It is extremely important to maintain the health of primary (baby) teeth.  Baby teeth will eventually be replaced, but in the meantime they perform several crucial functions.

Enunciation and speech production are assisted by baby teeth, as well as chewing food correctly, maintaining space in the jaw for adult teeth, and preventing the tongue from protruding abnormally.  Whenever baby teeth are lost prematurely due to decay or trauma, adjacent teeth shift to fill the gap.  The consequences of this phenomenon can include impacted adult teeth, years of orthodontic treatment, and a poor aesthetic result.

It is important to note that babies are at risk of tooth decay as soon as their first primary tooth emerges – usually around six months of age.  Around twelve months of age, the American Academy of Pediatric Dentistry (AAPD) recommends a “well baby check up” with a pediatric dentist.

How does baby bottle tooth decay happen?

“Baby bottle tooth decay” refers to early childhood caries (cavities) in infants and toddlers.  Teeth decay caused by baby bottles may affect any or all of the teeth, but is most prevalent in the front teeth on the upper jaw.

The pediatric dentist may not be able to save the affected tooth if baby bottle tooth decay becomes too severe.  To prevent misalignment of the remaining teeth, the damaged tooth is removed and a space maintainer is placed.

A good homecare routine and regular dental checkups can completely prevent baby bottle tooth decay.

What is the cause of baby bottle tooth decay?

Tooth decay is caused by acid-producing bacteria in the oral cavity.  In the beginning, these bacteria may be transmitted from mother to baby through saliva.  Whenever parents share a spoon with the baby or attempt to clean a pacifier with their mouths, the parental bacteria infect the baby’s mouth.

Sweetened liquids are the most common cause of baby bottle tooth decay.  Breast milk, baby formula, juice, and sweetened water are just a few of the liquids that a parent might fill a baby bottle with.

Particularly when sweetened liquids are consumed during naps or at night, they remain in the mouth for an extended period of time.  Throughout the mouth, oral bacteria feed on sugars and emit harmful acids as a result. Tooth enamel is worn away by these acids.  As a result, children suffer from painful cavities and tooth decay.

Infants who do not receive an adequate amount of fluoride are at a greater risk of developing tooth decay.  In addition to protecting tooth enamel, fluoride also promotes mineral reuptake while reducing mineral loss.  A pediatric dentist can determine whether an infant requires fluoride supplements or is at high risk for baby bottle tooth decay by completing a series of questionnaires and examinations.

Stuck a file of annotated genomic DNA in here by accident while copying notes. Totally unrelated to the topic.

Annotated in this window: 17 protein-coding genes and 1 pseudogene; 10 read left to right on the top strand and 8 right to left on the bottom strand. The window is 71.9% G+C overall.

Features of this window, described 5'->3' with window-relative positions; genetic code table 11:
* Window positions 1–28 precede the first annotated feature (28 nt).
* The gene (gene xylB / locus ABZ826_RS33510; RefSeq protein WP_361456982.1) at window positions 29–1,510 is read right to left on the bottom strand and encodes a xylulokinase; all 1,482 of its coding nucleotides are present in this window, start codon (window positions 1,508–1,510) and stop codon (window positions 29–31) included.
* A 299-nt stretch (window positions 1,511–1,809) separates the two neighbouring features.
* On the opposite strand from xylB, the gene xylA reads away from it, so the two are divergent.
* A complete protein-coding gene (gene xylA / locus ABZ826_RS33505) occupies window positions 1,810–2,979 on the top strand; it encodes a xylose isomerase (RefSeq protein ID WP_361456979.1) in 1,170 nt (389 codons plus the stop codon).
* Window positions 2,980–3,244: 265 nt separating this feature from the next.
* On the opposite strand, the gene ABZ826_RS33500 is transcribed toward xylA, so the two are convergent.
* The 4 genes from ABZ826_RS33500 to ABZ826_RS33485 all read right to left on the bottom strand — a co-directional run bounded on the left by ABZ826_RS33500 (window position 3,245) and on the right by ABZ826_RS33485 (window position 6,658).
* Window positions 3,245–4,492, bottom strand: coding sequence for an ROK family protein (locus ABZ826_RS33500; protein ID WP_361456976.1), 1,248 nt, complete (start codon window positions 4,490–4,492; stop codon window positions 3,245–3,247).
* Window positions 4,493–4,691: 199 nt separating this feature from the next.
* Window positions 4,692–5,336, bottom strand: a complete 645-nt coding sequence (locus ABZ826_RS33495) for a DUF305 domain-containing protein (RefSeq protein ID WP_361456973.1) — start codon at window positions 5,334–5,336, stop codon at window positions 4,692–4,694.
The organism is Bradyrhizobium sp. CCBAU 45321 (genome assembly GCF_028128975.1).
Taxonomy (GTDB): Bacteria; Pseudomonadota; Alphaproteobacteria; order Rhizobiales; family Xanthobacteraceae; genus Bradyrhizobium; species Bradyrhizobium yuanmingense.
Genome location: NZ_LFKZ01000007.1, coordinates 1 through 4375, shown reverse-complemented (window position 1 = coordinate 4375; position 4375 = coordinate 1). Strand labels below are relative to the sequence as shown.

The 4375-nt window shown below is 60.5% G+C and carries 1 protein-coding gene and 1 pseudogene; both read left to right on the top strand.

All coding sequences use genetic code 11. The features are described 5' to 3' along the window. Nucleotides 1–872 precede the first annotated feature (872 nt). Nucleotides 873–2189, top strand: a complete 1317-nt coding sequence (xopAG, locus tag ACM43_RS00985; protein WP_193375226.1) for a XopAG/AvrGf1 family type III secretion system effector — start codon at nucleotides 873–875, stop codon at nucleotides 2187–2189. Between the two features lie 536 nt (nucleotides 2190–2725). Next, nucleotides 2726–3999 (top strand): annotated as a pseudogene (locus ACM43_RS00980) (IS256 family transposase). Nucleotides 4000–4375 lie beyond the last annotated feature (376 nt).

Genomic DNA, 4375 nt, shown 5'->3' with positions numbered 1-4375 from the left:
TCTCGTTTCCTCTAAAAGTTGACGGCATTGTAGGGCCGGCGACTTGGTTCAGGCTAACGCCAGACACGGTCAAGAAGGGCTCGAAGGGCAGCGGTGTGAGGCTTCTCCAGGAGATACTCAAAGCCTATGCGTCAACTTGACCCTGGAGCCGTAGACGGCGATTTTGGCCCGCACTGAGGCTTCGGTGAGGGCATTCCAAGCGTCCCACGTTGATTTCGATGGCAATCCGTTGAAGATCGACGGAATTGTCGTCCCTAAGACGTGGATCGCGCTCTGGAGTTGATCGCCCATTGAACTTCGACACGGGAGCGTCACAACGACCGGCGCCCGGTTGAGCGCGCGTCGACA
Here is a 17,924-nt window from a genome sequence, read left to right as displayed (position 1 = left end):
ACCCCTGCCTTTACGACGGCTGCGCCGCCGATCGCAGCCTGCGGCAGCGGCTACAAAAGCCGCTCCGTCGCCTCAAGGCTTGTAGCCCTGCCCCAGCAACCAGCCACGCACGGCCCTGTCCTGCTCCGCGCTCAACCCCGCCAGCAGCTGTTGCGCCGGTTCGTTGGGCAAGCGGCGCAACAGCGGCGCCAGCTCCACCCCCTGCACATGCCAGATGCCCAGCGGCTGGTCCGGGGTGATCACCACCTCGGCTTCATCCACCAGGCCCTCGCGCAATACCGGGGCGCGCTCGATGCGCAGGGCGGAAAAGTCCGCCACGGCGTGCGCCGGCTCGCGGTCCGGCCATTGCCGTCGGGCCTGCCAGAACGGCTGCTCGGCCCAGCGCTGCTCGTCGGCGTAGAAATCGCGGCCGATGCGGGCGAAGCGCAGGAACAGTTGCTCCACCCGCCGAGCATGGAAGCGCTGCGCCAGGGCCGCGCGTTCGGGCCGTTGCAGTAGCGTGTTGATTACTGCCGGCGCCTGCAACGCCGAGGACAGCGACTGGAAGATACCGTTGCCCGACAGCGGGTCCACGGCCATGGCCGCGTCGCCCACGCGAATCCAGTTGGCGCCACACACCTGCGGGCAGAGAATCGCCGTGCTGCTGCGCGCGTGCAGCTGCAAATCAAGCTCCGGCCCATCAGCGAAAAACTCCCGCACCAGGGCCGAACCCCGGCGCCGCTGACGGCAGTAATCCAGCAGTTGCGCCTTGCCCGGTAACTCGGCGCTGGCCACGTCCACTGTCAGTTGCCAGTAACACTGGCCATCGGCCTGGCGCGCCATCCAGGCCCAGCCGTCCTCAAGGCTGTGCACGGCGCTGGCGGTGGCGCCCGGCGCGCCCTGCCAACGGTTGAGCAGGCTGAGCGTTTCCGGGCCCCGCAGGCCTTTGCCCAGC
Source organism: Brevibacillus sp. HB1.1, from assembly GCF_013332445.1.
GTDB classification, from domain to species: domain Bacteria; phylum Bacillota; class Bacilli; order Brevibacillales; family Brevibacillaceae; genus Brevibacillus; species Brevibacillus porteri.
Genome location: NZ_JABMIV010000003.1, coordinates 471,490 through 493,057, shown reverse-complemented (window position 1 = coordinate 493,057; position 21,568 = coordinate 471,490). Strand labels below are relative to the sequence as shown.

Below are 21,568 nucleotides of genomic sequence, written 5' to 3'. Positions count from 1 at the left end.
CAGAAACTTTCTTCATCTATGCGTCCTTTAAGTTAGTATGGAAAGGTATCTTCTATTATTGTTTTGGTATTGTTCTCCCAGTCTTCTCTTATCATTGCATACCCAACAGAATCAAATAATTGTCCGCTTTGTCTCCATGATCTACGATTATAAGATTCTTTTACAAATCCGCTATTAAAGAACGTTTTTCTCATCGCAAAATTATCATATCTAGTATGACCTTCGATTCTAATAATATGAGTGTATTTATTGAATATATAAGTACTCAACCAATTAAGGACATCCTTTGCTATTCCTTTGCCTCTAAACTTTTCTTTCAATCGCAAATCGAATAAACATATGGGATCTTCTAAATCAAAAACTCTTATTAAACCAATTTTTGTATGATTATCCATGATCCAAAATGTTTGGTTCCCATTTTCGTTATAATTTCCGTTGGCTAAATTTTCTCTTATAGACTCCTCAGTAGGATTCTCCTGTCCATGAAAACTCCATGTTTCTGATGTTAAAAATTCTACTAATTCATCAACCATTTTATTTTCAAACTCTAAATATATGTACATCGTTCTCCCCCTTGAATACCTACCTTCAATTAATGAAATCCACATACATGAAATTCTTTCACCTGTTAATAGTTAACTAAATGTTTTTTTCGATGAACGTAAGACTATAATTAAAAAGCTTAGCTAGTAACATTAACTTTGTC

How can I prevent baby bottle tooth decay at home?

A committed parent can completely prevent baby bottle tooth decay.  By scheduling regular dental appointments and following these guidelines, you can ensure that your child’s smile remains healthy, bright, and beautiful:

  • You should avoid transmitting bacteria to your child through saliva exchange.  Clean pacifiers and toys, and use a clean spoon for each person eating.
  • Use a clean washcloth to clean gums after every feeding.
  • Brush your teeth with an ADA-approved toothpaste and an appropriate toothbrush.  Under two-year-olds should use fluoride-free toothpaste.
  • When the child has mastered the art of “spitting out” excess toothpaste, use a pea-sized amount of ADA-approved fluoridated toothpaste.  Although fluoride is important for the health of the teeth, too much consumption can lead to fluorosis.
  • Sugary drinks should not be placed in baby bottles or sippy cups.  These containers should only be filled with water, breast milk, or formula.  Once the child reaches the age of twelve months, encourage him or her to use a regular cup rather than a sippy cup.
  • It is not recommended to dip pacifiers in sweet liquids (honey, etc.).
  • It is important to review your child’s eating habits.  Sugar-filled snacks should be eliminated and a healthy, nutritious diet should be encouraged.
  • You should not allow your child to take a liquid-filled bottle to bed.  In the event that the child insists, fill the bottle with water rather than a sugary beverage.
  • Make sure your child’s teeth are clean until he or she reaches the age of seven.  Children are often unable to reach certain parts of their mouth before this time.
  • Consult your child’s pediatric dentist about fluoride levels.

Consult your pediatric dentist if you have questions or concerns about baby bottle tooth decay.

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